Imagine what a blessing to the food
industry! these additives, in an era
when regional and local food pro-
ducers have died and the giant cor-
porations, the food monopolies, the
post World War II mass market have
taken over; a market in which Gen-
eral Foods, General Mills and Kel-
loggs produce close to 75 per cent
of all breakfast cereals, in w h i c h
General Foods and General Mills
alone manufacture the majority of
the synthetic food market. Ten com-
panies make most of the foods which
sit on American shelves, and t h e n
enough to send to markets overseas.
Additives are the vehicle for the mass
market; they allow high speed pro-
duction, minimize costs, let the foods
endure over thousands of miles of
transporting and buffeting, and then
keep them fresh looking and tasting
for weeks, sometimes months on the
nation's shelves - and consequently
maximize the chances they'll be pur-
For vigorous industries looking for
new products and new markets, addi-
tives are a bonanza: the've made pos-
sible 10,000 entirely new types of pro-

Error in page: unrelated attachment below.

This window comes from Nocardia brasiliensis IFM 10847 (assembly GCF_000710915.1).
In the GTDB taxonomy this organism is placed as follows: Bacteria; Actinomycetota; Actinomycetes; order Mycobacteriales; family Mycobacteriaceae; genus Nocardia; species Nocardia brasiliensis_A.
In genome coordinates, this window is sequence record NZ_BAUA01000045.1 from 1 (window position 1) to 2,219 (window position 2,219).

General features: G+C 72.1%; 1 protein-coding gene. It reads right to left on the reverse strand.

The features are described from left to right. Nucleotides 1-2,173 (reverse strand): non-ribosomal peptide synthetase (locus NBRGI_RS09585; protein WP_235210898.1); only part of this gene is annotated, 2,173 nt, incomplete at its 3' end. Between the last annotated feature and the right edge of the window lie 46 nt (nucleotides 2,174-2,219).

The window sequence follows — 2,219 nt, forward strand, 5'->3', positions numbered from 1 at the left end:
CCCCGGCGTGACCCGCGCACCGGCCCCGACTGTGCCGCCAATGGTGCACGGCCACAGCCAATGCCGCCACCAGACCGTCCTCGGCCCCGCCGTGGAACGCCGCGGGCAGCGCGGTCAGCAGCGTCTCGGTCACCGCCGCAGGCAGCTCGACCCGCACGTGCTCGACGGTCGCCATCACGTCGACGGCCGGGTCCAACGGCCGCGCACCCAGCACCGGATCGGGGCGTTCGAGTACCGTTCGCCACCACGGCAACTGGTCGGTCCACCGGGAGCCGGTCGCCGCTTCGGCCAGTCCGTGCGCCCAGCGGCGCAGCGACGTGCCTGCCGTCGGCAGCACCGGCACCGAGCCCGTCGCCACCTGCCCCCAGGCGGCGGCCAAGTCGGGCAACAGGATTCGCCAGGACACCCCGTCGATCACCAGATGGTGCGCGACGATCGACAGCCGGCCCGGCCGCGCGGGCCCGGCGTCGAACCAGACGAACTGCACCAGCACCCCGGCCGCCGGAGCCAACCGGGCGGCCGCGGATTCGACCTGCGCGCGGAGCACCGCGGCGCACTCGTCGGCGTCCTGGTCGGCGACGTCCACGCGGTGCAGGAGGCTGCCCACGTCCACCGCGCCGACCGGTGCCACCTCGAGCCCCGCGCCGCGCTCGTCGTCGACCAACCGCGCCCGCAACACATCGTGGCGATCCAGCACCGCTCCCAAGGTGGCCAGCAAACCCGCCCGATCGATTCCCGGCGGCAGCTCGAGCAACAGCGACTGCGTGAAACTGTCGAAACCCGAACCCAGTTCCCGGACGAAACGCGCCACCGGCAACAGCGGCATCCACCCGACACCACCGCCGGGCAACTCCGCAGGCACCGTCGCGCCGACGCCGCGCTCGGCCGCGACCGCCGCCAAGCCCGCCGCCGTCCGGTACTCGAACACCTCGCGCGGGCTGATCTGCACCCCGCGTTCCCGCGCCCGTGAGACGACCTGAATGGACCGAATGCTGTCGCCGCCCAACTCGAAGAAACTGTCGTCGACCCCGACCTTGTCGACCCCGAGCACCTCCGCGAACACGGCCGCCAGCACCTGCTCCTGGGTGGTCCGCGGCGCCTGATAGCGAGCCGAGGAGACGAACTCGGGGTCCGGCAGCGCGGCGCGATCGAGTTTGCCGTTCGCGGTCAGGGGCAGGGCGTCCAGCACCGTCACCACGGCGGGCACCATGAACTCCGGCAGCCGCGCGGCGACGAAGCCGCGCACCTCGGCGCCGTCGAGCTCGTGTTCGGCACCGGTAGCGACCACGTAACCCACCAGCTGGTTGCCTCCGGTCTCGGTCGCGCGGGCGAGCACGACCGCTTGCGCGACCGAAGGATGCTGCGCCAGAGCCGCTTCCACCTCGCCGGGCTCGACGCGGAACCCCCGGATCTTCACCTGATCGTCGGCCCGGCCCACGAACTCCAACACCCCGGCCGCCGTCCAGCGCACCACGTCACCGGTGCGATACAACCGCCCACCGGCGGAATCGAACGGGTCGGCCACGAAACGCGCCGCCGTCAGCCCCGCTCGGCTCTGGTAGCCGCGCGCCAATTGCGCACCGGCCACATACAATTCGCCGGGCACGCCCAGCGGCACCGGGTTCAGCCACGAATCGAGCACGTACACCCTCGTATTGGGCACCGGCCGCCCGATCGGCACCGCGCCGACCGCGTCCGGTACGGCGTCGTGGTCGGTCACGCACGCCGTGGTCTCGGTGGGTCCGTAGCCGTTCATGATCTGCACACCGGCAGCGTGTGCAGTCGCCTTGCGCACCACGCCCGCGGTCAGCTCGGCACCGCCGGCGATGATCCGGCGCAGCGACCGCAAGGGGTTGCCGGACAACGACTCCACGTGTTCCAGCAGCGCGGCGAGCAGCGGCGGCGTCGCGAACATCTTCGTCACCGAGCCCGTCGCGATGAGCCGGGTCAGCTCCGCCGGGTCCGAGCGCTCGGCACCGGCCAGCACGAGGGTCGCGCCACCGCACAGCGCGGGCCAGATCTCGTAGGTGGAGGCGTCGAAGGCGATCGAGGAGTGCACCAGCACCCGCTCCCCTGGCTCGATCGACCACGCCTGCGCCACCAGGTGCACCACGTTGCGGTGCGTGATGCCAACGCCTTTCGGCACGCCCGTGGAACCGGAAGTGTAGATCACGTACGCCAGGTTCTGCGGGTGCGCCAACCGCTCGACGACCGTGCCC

ducts in the past decade, and 4,000
more new or modified products pop
on the market every year. All will be
convenience, and synthetic foods.
"These kinds of products will almost
totally absorb the food industry's en-
ergies in the future," says a General
Foods spokesman.
With this kind of future, "more and
more companies are going out of their
way to develop chemicals specially
designed to meet the specialized neer9
of the food industry," writes C & E
News. Monsanto, the $2 billion chem-
ical corporate monster, plunged into
the food additive business in 1961;
Pfizer entered the same year and now
devotes almost half its research dol-
lars to new food products: Union
Carbide jumped into the fray in 1963,
soon followed by the rest of the
giants: Abbott, Allied Chemical, Atlas,
Miles, DuPont and Dow among them.
And for compelling reasons: the food
industry, with $130.6 billion in sales
last year - a 63 percent growth since
1960 - is the nation's biggest and
fastest growing business. S a 1 e s of
convenience and synthetic foods are
outpacing the traditional foods, and

the consumer is paying for it. "Con-
venience foods have contributed more
than anything else to the growth of
the food industry," says Leonard
Trauberman, managing editor of
Food Engineering. "If you plot the
dollar sales of food against the popu-